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Consumer Cost of Chevy's Bolt Increases by 35% - Yet Sales Surge 350%

The Chevy Bolt is a very interesting example of how electric vehicles are no longer price elastic.


As the Chevrolet Bolt transitioned from its 2021 model year and first-generation into its 2022 model year and new generation, two interesting shifts have occurred. First, in key markets, GM has reduced its price incentives for the Bolt dramatically. Bolts that were costing residents in EV-friendly Massachusetts went from costing around $18K for LT trims now cost buyers $28K. With no federal tax incentive for the Bolt, the only discounts for Mass. residents are the state's $2,500 EV rebate and the discounts that GM's dealers and headquarters offer. Helpfully, the DriveGreen program lists out all the best prices for Bolts in this green vehicle Mecca.

Image courtesy of the Mass Drivegreen program
: Just Prior To New Bolt's Arrival GM Discounts Approached $20K

One might assume that with consumers' costs going up by more than a third, the Bolt's last quarter of sales would be lousy. Actually, the last quarter was one of GM's best ever for the Bolt. With 11,263 Bolts delivered in the quarter, GM not only bucked the shortage trend with its Bolt, it had a pace about 50% higher than its past "normal" quarters. Compared to the same period in 2020 Bolt deliveries went up 350%.

It is our observation that electric vehicles are now in greater demand than any manufacturer can keep pace with. Tesla, GM, Ford, and Toyota are selling EVs as fast as they build them, and upcoming electrical vehicles enjoy massive backlogs of pre-registrations. It is comical that the federal government is considering price subsidies for the hottest vehicles in all of recorded history as if they won't sell without them. As the Bolt has proven, EVs don't even need the current EV tax credits to surge in sales, never mind new taxpayer subsidies.

At $28K the Bolt LT is still a great deal. New for 2022, the Bolt now has wireless Android Auto and Apple CarPlay, a new snazzy look, a seat improved based on owner feedback, and some of the best driver-assist technology we have ever tested. The only thing it doesn't have is price elasticity. When GM raised the price, the sales went bonkers.

John Goreham is a long-time New England Motor Press Association member and recovering engineer. John's interest in EVs goes back to 1990 when he designed the thermal control system for an EV battery as part of an academic team. After earning his mechanical engineering degree, John completed a marketing program at Northeastern University and worked with automotive component manufacturers, in the semiconductor industry, and in biotech. In addition to Torque News, John's work has appeared in print in dozens of American newspapers and he provides reviews to many vehicle shopping sites. You can follow John on TikTok @ToknCars, on Twitter, and view his credentials at Linkedin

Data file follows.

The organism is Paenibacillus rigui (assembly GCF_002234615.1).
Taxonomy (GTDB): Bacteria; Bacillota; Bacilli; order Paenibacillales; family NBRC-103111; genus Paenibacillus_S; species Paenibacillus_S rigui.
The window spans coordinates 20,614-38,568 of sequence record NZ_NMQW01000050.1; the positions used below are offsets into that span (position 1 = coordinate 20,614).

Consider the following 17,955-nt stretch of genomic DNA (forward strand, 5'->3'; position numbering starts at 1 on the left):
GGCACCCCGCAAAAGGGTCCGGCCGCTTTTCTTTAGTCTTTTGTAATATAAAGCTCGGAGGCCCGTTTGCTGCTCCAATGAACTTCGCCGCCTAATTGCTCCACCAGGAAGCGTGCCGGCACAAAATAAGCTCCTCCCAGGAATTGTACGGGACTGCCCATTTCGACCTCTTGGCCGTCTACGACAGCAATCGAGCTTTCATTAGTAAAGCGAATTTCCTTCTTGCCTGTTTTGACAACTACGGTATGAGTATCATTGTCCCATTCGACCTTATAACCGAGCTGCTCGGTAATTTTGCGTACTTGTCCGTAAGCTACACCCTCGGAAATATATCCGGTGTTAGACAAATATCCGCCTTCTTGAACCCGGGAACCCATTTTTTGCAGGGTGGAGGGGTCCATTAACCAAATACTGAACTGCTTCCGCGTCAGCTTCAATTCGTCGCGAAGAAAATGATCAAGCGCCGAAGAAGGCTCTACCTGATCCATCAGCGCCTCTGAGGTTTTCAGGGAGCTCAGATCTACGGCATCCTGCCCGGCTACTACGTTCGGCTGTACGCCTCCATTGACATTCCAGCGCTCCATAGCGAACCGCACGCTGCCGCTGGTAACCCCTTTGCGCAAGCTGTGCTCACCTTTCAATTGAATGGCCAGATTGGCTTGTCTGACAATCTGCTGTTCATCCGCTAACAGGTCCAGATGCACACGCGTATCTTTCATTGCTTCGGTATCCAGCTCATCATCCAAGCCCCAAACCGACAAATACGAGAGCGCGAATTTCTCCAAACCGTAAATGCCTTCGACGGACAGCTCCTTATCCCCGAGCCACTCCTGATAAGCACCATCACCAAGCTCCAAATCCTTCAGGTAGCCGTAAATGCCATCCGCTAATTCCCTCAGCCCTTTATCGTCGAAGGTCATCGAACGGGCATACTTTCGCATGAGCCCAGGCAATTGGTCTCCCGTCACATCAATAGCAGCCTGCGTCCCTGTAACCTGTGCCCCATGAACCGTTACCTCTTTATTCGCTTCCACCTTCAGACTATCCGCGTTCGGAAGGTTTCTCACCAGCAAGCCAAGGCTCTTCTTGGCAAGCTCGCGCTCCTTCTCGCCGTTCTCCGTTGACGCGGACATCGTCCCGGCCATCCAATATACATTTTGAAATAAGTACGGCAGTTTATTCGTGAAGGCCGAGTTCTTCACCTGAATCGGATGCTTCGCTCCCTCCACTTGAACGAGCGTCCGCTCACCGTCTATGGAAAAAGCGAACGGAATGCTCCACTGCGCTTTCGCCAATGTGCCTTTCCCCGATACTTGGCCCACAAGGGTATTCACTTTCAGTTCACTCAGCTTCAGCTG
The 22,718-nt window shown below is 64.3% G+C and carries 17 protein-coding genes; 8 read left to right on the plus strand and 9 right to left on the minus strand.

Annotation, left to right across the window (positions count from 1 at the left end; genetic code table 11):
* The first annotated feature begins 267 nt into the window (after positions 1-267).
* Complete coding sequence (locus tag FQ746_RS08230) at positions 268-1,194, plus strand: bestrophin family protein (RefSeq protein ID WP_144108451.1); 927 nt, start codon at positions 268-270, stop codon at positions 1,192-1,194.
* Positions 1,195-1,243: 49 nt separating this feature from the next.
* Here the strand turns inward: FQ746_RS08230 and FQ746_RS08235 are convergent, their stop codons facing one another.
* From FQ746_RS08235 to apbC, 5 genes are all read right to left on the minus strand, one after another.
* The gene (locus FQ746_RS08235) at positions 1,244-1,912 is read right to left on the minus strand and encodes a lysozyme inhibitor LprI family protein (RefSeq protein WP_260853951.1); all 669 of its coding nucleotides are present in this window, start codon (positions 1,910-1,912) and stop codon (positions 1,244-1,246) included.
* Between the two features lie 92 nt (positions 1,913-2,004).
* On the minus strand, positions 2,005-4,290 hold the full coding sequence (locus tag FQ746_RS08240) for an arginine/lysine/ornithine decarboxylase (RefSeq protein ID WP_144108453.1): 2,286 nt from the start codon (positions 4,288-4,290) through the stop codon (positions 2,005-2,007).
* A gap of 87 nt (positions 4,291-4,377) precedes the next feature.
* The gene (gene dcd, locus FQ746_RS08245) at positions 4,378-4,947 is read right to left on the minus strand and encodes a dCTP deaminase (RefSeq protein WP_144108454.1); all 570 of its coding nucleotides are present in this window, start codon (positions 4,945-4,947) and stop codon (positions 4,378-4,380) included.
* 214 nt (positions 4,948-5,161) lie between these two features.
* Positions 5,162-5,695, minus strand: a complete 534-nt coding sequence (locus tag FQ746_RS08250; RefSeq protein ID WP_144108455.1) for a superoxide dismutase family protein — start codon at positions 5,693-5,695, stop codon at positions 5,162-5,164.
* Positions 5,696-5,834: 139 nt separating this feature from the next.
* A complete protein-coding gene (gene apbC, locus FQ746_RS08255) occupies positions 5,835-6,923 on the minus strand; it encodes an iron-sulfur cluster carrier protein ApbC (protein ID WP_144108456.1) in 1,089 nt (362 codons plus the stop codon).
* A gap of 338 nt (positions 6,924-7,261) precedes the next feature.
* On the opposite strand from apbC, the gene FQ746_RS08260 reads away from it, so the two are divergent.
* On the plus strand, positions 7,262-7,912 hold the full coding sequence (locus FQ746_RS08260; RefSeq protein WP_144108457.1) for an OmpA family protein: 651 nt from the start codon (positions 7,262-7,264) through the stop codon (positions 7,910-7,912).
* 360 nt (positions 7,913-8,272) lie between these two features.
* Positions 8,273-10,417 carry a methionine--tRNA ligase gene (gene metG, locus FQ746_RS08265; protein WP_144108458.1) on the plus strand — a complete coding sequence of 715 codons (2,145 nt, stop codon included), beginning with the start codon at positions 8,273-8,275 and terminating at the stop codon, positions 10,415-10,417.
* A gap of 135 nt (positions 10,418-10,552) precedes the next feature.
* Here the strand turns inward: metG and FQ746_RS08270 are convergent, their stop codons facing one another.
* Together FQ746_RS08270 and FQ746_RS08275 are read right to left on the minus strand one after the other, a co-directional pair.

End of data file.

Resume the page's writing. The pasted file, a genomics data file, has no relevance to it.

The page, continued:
John Goreham    July 5, 2021 - 10:58AM

In reply to by Ron (not verified)

Hi Ron. Here's the quick explanation: Vehicles in America usually do not sell at their "base price." Discounts, rebates, tax incentives, dealer markup, and other factors come into play. What this article discusses is the actual sell price, also known as "average transaction price." In other words, the price the consumer pays. Chevy dropped its MSRP, which you refer to as the base price, but the cost to the consumer rose quite a bit. That is what makes it newsworthy. Under the first paragraph, we included an image of how the consumer cost is calculated in one EV-friendly state.

DeanMcManis (not verified)    July 2, 2021 - 1:30AM

This makes sense to me. Now there are two versions of the Bolt. The refreshed base model and the larger EUV version. The refresh and new model are already enough to drive new sales. Whereas the previous model had remained largely unchanged, and had a connection to the battery recall issues of their earlier models. The same spotty reputation issues kept sales down for Nissan Leafs. I think that Chevy was hoping for one or more of the proposed EV bills to pass to potentially drop the net price of their EVs by as much as $12,500 each, plus $2500 in state EV rebates. That could potentially drop $15K off of the net price, which would make it extremely attractive. I have seen local 2022 Bolt LT lease deals of $260 a month, but with a higher $4K due at signing price. Still, with the $2500 state rebate, that lease price looks pretty good. Especially with all of the nice additions to the new Bolt models.

Anthony Moniz (not verified)    July 25, 2021 - 5:11PM

Chevy Bolt loaded costs for operation in Canada .

How long does the battery pack last ,?

What does a exchange battery pack cost ,,?